Bloomberg reports that Apple and Comcast have been negotiating with two movie studios for a very early rental of theatrical releases — 17 days later on Apple TV for $50. The theater owners don’t like it.
Apple won’t share user information with the SPLC, and donations won’t qualify as a charitable donation.
Mark Gurman is the Consumer Technology Reporter for Bloomberg. As Mark recalls, there was never a time in his youth when he wasn’t interested in technology. He told me that it was the iPod mini for his 10th birthday that wowed him. His love for the company that created the iPod made it feel very natural to get into reporting on Apple. In the second segment, we chatted about his seminal article in December 2016 on the state of the Mac, thoughts on the next Mac Pro, competition from Microsoft in the form of the Surface Laptop, how the Apple watch Series 3 may have LTE, how devious Apple has become in hiding its pre-release trademarks, prospects for an Apple robot and Apple’s HomePod. Mark provided, as always, fascinating and insightful comments about Apple.
Just because Apple is making iPhone and iPad models with beefier storage options doesn’t mean iOS isn’t evolving to help you manage the space better.
If you are an iTunes U content creator, you won’t have to do much since Apple will be doing the transition. However, Apple recommends that institutions review current iTunes U Collections and remove outdated or unneeded content before the transition happens.
We already suspect the iPhone 8 facial recognition system will use infrared, but now we have reason to believe it’ll be lightning fast, too.
The update is available for developers with compatible iPhone, iPad, and iPod touch models.
Monday’s release continues an accelerated release cycle, as the last round of developer betas hit just one week ago.
Along with iOS 11 beta 7, macOS High Sierra beta 7, and watchOS 4 beta 7, Apple released tvOS 11 developer beta 7 (XX) on Monday.
Jeff Butts and John Martellaro join Dave Hamilton to talk about Apple’s potential deal for first-run movies in-the-home, as well as ways to avoid getting scammed by fake calls from Apple support.
Once the moon is completely between the earth and sun, you’ll only have about 2.5 minutes or less to take a photograph. If you have a tripod, go ahead and use it.
Another Apple I computer is going up for auction, according to BusinessInsider (via 9to5Mac). This one was gifted to its original owner—Adam Schoolsky—by his friends Steve Jobs and Steve Wozniak. It also includes an Apple I cassette interface card, a drawing from Apple cofounder Ron Wayne, and a prank flier made by Messrs. Schoolsky and Wozniak for the 1977 West Coast Computer Faire. All of those things makes this auction a little special from other Apple I auctions, but it will also be a charity auction by CharityBuzz, the folks who auction off those coffee dates with Apple execs. Proceeds benefit FAIRS, a nonprofit that develops amateur and emergency radio services in developing countries. CharityBuzz hasn’t listed the auction yet.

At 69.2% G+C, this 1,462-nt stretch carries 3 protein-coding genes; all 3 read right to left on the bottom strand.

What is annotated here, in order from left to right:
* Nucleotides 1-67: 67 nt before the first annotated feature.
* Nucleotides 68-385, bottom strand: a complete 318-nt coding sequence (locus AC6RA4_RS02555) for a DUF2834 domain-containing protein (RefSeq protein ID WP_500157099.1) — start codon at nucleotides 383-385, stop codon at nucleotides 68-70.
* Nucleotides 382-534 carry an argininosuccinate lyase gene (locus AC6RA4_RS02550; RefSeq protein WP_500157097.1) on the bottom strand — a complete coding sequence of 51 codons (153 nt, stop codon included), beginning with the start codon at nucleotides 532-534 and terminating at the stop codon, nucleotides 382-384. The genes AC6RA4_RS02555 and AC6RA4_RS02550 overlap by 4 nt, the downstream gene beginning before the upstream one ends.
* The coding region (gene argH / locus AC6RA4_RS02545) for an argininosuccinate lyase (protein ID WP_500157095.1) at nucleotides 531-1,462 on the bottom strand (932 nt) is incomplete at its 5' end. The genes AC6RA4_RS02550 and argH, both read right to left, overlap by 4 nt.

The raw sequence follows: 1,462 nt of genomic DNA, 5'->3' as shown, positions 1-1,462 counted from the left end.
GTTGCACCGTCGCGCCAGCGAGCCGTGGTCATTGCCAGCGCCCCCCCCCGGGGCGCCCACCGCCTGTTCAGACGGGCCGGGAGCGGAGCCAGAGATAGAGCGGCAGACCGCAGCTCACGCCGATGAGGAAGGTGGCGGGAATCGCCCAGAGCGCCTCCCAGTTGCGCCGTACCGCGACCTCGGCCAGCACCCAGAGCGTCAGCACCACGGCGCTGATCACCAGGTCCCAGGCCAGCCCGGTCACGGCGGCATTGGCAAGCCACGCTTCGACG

Listener Dan has wants to store optimized version of his iCloud Photos on his MacBook Pro’s internal drive, and full-sized originals on his external drive. An interesting dilemma, for sure! In this week’s Mac Geek Gab Highlight, Dave and John talk through the solution for this one. Listen, learn, and enjoy!
People are being telephoned by scammers claiming to be from “Apple Support,” “Apple Inc.,” or a local Apple Store.
If you wanted the job, your interview began before you ever applied.
We have a deal for you on a pair of 1Voice Bluetooth On-Ear Headphones. They have up to 5 hours of playtime, and they’re $22.99 through us.
Generally speaking, the only secrets Apple can keep any more are products developed and manufactured internally. Put another way, some software and the Mac Pro. But Apple has always leaked like a sieve. Enter this video from 1988 found and digitized by Fast Company. It’s a news broadcast from a local San Francisco television station interviewing David Bunnell, editor for a now-defunct publication called Macintosh Today. He went on to found PC Magazine, PC World, and Macworld, but back at Macintosh Today, he had just scooped Apple with a story about the not-yet announced Mac Portable (or Luggable, as it was nicknamed). His story was based on a 160-page document his magazine got its hands on. 160 pages! I suppose this is proof that the more things change, the more they stay the same.
It’s time to dig back into NAS drives by answering Steve’s question: Which Synology DiskStation is right for me? There are a few more things to explore on that topic, too, and your two favorite geeks do it justice. Separate from that are a few questions about a variety of topics, some of which are Geek Challenges where you get to provide some answers! A hardware-focused Cool Stuff Found rounds out the topic list for the week. Press play and enjoy learning!
Just in case you were thinking to yourself, “Hey, Comcast doesn’t have a big enough footprint in my life,” I’ve got good news for you. The media behemoth announced Friday that Xfinity Mobile is launching nationwide in the U.S. Comcast commercials ask, “It makes you wonder: shouldn’t we get our phones and internet from the same company?” Quick response: no it doesn’t and how on earth does that make sense? Anyhoo…it’s $45 per line per month for unlimited data or $12 per month per GB of data.
Bryan Chaffin loves Lava Lamps and used to own a half dozen of them, but who knew they could be one of the keys to encryption?